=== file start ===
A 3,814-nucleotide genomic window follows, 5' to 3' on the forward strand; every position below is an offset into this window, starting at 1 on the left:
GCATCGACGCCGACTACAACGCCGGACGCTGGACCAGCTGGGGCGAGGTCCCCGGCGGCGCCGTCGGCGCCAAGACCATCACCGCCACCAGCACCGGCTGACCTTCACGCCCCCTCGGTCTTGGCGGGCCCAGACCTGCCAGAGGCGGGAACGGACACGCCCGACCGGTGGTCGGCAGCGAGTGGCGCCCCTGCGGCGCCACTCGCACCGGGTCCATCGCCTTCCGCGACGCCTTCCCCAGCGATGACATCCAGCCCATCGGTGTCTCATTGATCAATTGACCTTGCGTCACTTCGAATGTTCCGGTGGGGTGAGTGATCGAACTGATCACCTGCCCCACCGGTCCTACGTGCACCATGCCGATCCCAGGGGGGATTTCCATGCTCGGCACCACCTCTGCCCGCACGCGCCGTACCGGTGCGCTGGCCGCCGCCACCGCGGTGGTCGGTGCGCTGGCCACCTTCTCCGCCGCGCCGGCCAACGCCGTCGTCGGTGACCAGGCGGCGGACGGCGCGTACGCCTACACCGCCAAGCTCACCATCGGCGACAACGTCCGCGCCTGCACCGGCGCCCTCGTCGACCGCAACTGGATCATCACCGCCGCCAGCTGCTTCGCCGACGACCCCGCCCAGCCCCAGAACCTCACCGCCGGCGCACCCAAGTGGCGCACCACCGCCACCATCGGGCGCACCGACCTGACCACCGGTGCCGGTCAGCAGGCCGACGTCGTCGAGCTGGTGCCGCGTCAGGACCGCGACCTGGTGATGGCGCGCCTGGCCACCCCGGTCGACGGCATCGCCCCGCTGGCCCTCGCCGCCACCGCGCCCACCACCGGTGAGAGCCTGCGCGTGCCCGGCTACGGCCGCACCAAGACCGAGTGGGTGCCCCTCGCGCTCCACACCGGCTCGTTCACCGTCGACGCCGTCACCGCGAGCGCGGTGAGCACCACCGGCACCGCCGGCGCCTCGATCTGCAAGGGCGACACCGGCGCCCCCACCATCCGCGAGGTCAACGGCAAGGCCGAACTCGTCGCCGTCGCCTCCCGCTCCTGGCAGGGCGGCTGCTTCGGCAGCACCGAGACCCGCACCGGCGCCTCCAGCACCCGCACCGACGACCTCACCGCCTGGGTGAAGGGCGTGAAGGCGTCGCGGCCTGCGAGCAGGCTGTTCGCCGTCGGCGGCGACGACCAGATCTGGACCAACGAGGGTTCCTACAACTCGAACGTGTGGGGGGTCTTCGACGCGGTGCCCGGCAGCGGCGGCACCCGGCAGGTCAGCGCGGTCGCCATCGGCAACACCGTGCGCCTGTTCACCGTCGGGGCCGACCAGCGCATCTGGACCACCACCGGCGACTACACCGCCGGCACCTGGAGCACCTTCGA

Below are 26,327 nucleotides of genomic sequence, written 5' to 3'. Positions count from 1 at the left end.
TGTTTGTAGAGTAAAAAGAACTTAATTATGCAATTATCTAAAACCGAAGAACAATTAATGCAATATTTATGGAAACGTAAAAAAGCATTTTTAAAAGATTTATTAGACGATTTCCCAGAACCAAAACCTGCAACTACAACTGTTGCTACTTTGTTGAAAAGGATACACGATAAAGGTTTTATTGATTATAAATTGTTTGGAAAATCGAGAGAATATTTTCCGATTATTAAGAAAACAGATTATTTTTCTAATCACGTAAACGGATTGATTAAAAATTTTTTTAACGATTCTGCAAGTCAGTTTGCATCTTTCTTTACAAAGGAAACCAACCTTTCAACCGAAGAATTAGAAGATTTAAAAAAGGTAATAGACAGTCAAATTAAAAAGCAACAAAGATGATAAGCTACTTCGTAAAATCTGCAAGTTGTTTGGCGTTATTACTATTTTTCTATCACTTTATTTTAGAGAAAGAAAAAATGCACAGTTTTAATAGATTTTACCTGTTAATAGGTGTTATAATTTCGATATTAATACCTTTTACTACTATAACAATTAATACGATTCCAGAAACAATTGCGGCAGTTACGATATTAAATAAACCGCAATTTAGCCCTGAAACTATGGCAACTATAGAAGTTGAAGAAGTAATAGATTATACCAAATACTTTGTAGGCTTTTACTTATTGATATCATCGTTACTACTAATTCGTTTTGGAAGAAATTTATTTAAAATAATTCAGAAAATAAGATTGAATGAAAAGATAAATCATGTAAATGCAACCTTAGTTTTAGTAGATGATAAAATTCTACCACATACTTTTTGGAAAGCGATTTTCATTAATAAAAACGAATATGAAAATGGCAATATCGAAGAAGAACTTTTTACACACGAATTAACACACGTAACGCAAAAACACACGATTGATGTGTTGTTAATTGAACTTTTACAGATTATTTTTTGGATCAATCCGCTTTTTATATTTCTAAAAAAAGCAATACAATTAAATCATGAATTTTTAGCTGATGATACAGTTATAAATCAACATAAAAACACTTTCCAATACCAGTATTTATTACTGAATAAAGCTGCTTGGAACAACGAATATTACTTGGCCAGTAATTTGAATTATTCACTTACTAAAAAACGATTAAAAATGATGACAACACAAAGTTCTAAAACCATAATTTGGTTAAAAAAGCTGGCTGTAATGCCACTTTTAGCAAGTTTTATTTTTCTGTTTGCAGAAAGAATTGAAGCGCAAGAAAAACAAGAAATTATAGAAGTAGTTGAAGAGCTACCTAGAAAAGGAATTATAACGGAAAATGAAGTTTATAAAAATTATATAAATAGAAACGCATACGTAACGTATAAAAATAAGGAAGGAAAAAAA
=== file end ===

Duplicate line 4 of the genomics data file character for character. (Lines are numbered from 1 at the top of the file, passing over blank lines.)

TGTTTGTAGAGTAAAAAGAACTTAATTATGCAATTATCTAAAACCGAAGAACAATTAATGCAATATTTATGGAAACGTAAAAAAGCATTTTTAAAAGATTTATTAGACGATTTCCCAGAACCAAAACCTGCAACTACAACTGTTGCTACTTTGTTGAAAAGGATACACGATAAAGGTTTTATTGATTATAAATTGTTTGGAAAATCGAGAGAATATTTTCCGATTATTAAGAAAACAGATTATTTTTCTAATCACGTAAACGGATTGATTAAAAATTTTTTTAACGATTCTGCAAGTCAGTTTGCATCTTTCTTTACAAAGGAAACCAACCTTTCAACCGAAGAATTAGAAGATTTAAAAAAGGTAATAGACAGTCAAATTAAAAAGCAACAAAGATGATAAGCTACTTCGTAAAATCTGCAAGTTGTTTGGCGTTATTACTATTTTTCTATCACTTTATTTTAGAGAAAGAAAAAATGCACAGTTTTAATAGATTTTACCTGTTAATAGGTGTTATAATTTCGATATTAATACCTTTTACTACTATAACAATTAATACGATTCCAGAAACAATTGCGGCAGTTACGATATTAAATAAACCGCAATTTAGCCCTGAAACTATGGCAACTATAGAAGTTGAAGAAGTAATAGATTATACCAAATACTTTGTAGGCTTTTACTTATTGATATCATCGTTACTACTAATTCGTTTTGGAAGAAATTTATTTAAAATAATTCAGAAAATAAGATTGAATGAAAAGATAAATCATGTAAATGCAACCTTAGTTTTAGTAGATGATAAAATTCTACCACATACTTTTTGGAAAGCGATTTTCATTAATAAAAACGAATATGAAAATGGCAATATCGAAGAAGAACTTTTTACACACGAATTAACACACGTAACGCAAAAACACACGATTGATGTGTTGTTAATTGAACTTTTACAGATTATTTTTTGGATCAATCCGCTTTTTATATTTCTAAAAAAAGCAATACAATTAAATCATGAATTTTTAGCTGATGATACAGTTATAAATCAACATAAAAACACTTTCCAATACCAGTATTTATTACTGAATAAAGCTGCTTGGAACAACGAATATTACTTGGCCAGTAATTTGAATTATTCACTTACTAAAAAACGATTAAAAATGATGACAACACAAAGTTCTAAAACCATAATTTGGTTAAAAAAGCTGGCTGTAATGCCACTTTTAGCAAGTTTTATTTTTCTGTTTGCAGAAAGAATTGAAGCGCAAGAAAAACAAGAAATTATAGAAGTAGTTGAAGAGCTACCTAGAAAAGGAATTATAACGGAAAATGAAGTTTATAAAAATTATATAAATAGAAACGCATACGTAACGTATAAAAATAAGGAAGGAAAAAAA